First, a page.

Totally Deep x 3 — Lou Goes Podcasting


Post by WildSnow.com blogger | October 21, 2016      

I don’t know what’s better, casting for trout, or casting for pod. But podcasting with Cripple Creek Backcountry is a blast, that’s for sure. A few days ago they had me over to their recording studio (otherwise known as the beer tap counter) for a blab session. They call their ‘cast “Totally Deep” and this time we did go farther, with talk about how difficult it is to write about avalanche accidents while keeping it educational and readable, and not being perceived as exploitative. That’s an art I’ve clearly not mastered, but I do try to improve.

Listen to it here (and see some blackmail shots as well)!

One (now) amusing episode in WildSnow’s long history of covering accidents was when, a few years ago, one of the Cripple Creek co-owners, Randy, nearly got taken by a slide. He was with a group who clearly were pushing things. I blogged about it, and the S hit the fan in so many ways.

In particular and unbeknownst to me, Randy and his partner were apoplectic about how my writing on such mistakes could affect the credibility of their new backcountry skiing retail operation — not to mention concerns about whether Randy’s family might accidentally happen upon the blog post and put 2&2 together. (Many of you know the drill. Media covers an avalanche accident, next thing you know your parents are calling and asking “was that you?” or “I just read about how dangerous Colorado is, you’re not still doing that illegal out-of-bounds skiing, are you now?”

Randy and I got together for a talk over coffee soon after, which led to both of us pondering and (hopefully) improving our avalanche safety awareness. But more, led to a rewarding friendship, as well as working with Cripple Creek in mutual support of our business endeavors.

If you’ve not done so, check out all of the Totally Deep podcasts, you’ll find hours of amusement and perhaps even days of education, or seconds of shear terror (smile)?



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Comments

10 Responses to “Totally Deep x 3 — Lou Goes Podcasting”

  1. biggb October 21st, 2016 1:00 pm

    I like their podcast but would also like there to be a WildSnow podcast hosted by you Lou.

  2. Lou Dawson 2 October 21st, 2016 7:12 pm

    Biggp, that is a very good idea. To try that out, I wonder if Doug and Randy ever need a guest host? The big talk shows do that, why not them? I’ll mention it. The problem with podcasts is that doing something with the excellent production values and editing of Totally Deep is more involved than most people realize. Doug and Randy have a recording engineer with a portable studio setup, who does post-production work on the audio and sweetens it for podcast type publication. It’s Chris Kalus, the same guy who does the Enormocast rock climbing podcast. He’s an ace. If I did a WildSnow podcast, I’d need to hire someone like Chris, and finding that budget and person is not easy. But I’ll look into it. Lou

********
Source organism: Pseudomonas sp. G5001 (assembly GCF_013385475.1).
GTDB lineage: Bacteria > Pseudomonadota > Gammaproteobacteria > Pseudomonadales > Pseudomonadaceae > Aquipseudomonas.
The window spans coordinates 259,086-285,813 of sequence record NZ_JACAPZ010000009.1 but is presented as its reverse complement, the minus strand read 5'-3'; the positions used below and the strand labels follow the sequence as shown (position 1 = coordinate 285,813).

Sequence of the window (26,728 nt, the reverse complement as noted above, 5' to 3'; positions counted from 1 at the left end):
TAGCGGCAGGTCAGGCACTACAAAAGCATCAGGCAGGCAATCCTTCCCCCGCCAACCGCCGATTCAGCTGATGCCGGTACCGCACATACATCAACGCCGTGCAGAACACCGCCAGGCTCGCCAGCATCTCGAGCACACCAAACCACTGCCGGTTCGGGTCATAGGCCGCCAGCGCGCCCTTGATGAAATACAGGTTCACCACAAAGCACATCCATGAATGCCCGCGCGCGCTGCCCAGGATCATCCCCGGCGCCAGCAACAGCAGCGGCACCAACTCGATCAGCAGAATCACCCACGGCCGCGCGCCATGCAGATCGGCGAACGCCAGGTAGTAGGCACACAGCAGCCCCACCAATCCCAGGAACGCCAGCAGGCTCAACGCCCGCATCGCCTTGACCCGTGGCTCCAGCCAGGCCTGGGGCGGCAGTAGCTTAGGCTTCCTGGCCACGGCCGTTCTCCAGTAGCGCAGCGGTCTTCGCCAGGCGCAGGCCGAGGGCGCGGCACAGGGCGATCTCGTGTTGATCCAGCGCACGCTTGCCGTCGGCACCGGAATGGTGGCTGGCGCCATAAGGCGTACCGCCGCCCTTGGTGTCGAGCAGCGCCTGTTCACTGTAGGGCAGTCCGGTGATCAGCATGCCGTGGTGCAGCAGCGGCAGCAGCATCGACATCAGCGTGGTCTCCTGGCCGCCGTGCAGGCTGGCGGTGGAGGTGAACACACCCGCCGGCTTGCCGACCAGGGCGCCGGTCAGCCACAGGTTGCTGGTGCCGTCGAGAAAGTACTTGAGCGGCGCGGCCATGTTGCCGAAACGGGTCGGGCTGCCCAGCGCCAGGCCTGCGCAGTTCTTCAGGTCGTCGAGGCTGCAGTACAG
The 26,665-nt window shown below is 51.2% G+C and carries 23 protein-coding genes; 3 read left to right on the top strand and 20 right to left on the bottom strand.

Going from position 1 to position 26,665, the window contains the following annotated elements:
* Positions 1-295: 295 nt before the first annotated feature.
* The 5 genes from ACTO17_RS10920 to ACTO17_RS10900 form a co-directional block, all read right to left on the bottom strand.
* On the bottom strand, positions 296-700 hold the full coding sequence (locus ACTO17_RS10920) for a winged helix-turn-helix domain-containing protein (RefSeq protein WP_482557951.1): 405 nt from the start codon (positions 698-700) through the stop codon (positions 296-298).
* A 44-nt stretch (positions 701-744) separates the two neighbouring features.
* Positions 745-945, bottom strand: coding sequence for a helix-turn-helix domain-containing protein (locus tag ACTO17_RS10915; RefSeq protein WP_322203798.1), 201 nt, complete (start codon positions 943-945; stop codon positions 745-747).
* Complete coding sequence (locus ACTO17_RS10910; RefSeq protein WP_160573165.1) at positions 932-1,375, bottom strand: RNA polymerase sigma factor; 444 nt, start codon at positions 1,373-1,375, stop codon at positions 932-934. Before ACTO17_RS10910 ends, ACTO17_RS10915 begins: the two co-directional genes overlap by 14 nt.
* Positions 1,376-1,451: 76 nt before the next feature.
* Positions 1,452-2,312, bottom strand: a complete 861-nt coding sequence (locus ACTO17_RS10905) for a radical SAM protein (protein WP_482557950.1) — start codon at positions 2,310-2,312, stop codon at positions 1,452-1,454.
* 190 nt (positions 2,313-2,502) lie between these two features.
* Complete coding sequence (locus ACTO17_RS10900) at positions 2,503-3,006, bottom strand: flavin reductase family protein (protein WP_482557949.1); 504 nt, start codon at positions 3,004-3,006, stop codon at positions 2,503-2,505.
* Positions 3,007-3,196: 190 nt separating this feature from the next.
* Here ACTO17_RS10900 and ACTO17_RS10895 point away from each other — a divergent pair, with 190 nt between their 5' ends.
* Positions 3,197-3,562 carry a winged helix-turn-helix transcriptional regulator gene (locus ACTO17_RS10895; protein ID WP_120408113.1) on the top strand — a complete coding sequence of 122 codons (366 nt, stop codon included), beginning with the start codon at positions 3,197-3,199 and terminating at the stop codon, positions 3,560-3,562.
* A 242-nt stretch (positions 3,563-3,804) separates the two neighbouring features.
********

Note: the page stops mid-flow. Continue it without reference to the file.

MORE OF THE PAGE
3. See October 21st, 2016 9:48 pm

    Production values are overrated. Dare to be dull.

  4. Matt Kinney October 22nd, 2016 11:52 am

    Thanks… listened to the “lou” podcast this am. Good stuff.

  5. Lou Dawson 2 October 22nd, 2016 6:26 pm

    See, it’s not about being dull or not, it’s about people actually being able to understand what they’re listening to without running their own audio editing and filtration software suite. Lou

  6. See October 22nd, 2016 7:52 pm

    I really liked the podcast. I was just trying to say that I think that people with something to say shouldn’t worry too much about production values.

  7. See October 22nd, 2016 8:03 pm

    It also reminded me how medical pro’s shop talk can sound callous, but it probably helps them do their jobs better and cope with difficult stuff.

  8. See October 22nd, 2016 8:15 pm

    (Not saying you sounded callous, but that discussion of tragedies touches nerves.)

  9. biggb October 24th, 2016 10:53 am

    No way Lou … I’m not buying it! A man of your technical savvy could def figure out a way to make it happen, even on the cheap.

    And for my part … “slick production” isn’t NEARLY as important as the content and perspective of the host … something that you have in spades. I phone interviews at trade shows, etc … it’s gold.

    You doing their podcast kicks it up a notch … or a 1000. They are lucky to have you. Maybe you just move in on their gig and help them take it to another level.

  10. Lou Dawson 2 October 24th, 2016 11:31 am

    Big, don’t get me wrong, I know how to do sound work, been using mixing boards and sound editing software for years, it’s just a matter of the time and expense to set it all up. But I’ll look into it. Thanks for the props. Lou





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